Maker of Etch-A-Sketch Adjusting Financial Picture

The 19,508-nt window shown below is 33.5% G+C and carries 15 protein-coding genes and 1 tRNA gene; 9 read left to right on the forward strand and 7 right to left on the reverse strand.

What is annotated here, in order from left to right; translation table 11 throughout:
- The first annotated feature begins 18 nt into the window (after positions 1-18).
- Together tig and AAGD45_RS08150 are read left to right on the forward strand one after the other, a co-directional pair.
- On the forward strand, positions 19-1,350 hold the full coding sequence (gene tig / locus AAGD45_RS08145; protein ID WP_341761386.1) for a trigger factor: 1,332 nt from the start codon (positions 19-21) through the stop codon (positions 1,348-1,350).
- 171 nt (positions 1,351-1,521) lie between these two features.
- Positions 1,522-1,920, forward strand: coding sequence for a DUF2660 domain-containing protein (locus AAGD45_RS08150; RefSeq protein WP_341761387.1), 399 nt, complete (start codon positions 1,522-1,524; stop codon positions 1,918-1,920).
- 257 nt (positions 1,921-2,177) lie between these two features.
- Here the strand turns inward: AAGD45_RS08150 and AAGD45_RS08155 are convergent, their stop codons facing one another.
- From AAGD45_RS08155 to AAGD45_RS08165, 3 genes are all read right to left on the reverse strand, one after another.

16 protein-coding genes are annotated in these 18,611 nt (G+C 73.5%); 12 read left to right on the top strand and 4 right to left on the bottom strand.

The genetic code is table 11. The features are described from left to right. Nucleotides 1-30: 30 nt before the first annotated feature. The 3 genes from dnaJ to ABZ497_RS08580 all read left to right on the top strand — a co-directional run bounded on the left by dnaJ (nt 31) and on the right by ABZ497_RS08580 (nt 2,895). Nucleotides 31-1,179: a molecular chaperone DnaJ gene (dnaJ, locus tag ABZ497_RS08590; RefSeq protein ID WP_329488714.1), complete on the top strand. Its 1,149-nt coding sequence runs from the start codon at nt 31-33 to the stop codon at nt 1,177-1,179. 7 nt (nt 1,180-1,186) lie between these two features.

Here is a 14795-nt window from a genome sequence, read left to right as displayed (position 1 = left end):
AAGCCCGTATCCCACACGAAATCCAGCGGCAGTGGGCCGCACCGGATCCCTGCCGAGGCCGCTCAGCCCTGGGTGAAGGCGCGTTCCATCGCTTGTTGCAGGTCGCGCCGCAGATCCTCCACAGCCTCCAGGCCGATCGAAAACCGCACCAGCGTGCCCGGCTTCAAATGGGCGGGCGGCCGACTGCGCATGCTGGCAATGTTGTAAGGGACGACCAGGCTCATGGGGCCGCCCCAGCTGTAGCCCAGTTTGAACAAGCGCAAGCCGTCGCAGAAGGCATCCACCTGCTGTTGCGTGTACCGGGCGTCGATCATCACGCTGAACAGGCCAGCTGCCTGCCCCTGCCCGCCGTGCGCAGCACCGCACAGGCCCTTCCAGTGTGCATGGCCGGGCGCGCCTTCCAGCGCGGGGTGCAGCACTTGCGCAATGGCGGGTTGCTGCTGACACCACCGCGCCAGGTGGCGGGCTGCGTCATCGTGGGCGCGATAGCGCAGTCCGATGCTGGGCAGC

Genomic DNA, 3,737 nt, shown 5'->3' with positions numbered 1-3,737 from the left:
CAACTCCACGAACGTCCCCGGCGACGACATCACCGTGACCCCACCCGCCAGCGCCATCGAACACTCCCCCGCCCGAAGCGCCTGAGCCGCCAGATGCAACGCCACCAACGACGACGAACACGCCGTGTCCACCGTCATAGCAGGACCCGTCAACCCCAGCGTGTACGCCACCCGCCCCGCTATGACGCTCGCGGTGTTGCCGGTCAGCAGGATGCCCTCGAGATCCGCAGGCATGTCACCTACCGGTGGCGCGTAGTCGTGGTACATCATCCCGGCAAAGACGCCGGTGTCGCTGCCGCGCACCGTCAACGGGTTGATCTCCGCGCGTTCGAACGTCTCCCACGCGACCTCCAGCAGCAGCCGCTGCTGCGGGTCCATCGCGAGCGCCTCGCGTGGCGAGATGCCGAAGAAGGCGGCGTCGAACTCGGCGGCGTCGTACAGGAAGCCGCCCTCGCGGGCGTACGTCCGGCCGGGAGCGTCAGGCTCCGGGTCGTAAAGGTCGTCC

The Plain Dealer Tuesday, May 11, 1999 Maker of Etch-A-Sketch adjusting financial picture By Troy Flint With trading in the stock halted and its lenders refusing to extend loans, the company that makes the Etch-A-Sketch is twisting knobs to create a new financial plan. Ohio Art Co., the Bryan, Ohio, firm that created the classic drawing toy, said Friday it is trying to work out a new borrowing agreement with its lenders. For the year ended Jan.31, the company lost $1.8 million, compared with a loss of $45.1 million the previous year. Sales grew 27 percent, to $45.9 million. As of Oct. 31, the most recent data available, the company had $23.5 million in long-term debt and $2.3 million in short-term debt, but just $445,000 in cash. The company failed to file its annual financial report with the Securities and Exchange Commission by last week’s deadline. That prompted the American Stock exchange to indefinitely halt trading in the company’s shares May 3. The company’s performance has historically depended on it signature Etch-A-Sketch product, a winner since its inception in 1960. Industry veterans said the number of toys has increased exponentially since Etch-A-Sketch’s introduction four decades ago. As video games, action figures and interactive toys have taken hold, they said, Ohio Art has relied too heavily on its principal franchise. “They have historically been a one-line company and been very conservative,” said Jay Tapper, president of Tapper Candies, a maker of candy and toy products in Garfield Heights. Ohio Art said that unlike previous holiday seasons, the one just ended was particularly bad. “There were unforeseen and substantial order cancellations by a number of major toy retailers and they impacted not only us, but our industry,” William C. Killgallon, Ohio Art’s chairman and chief executive officer, said yesterday. “We ended up with the [excess] inventory, and we had also made marketing TV commitments in order to move merchandise through to the consumer – and we were not able to cancel those advertising commitments.” Despite the company’s recent slump, one analyst remains positive about the company’s prospects. “If Ohio Art were for sale, there would be no shortage of potential buyers because of their excellent consumer franchise and their successful Etch-A-Sketch product,” said David Leibowitz, an analyst with Burnham Securities in New York. Ohio Art officials declined to comment on news reports speculating the company might be shopping for a buyer. Ohio Art said AMEX suspended trading of the company’s stock because of the delay in submitting the SEC report. AMEX spokesman Mike Shokouhi said trading was halted at the company’s request. He added that such a decision is common when a company is preparing to make an announcement that will dramatically affect the stock price. Ohio Art stock is thinly traded and has a small float – about three-quarters of the company’s stock is owned by Killgallon and his relatives. Ohio art shares traded last Monday at $15.75, down from a 52-week high of $40 in November. Tapper said Ohio Art was hurt by overly tentative attempts to develop new product lines. “In this business, you live for one product that’s constant and then gamble the cash flow from that to develop new items and try and grow the business base,” he explained. Ohio Art has experienced some success in the past few years with its Betty Spaghetty doll as well as two non-toy businesses: metal lithography and injection molding. The non-toy units account for about a third of the company’s revenues. Still, other industry figures say the toy business has shifted toward making products with a licensed identity, such as Teletubbies, the World Wrestling Federation or NASCAR. “There is a real challenge we’ve seen building in the last couple years,” said Bruce Good, vice president of Good Marketing, a Cleveland product-development and consulting firm specializing in the toy industry. “What’s building is a shift toward licensed items rather than new products.”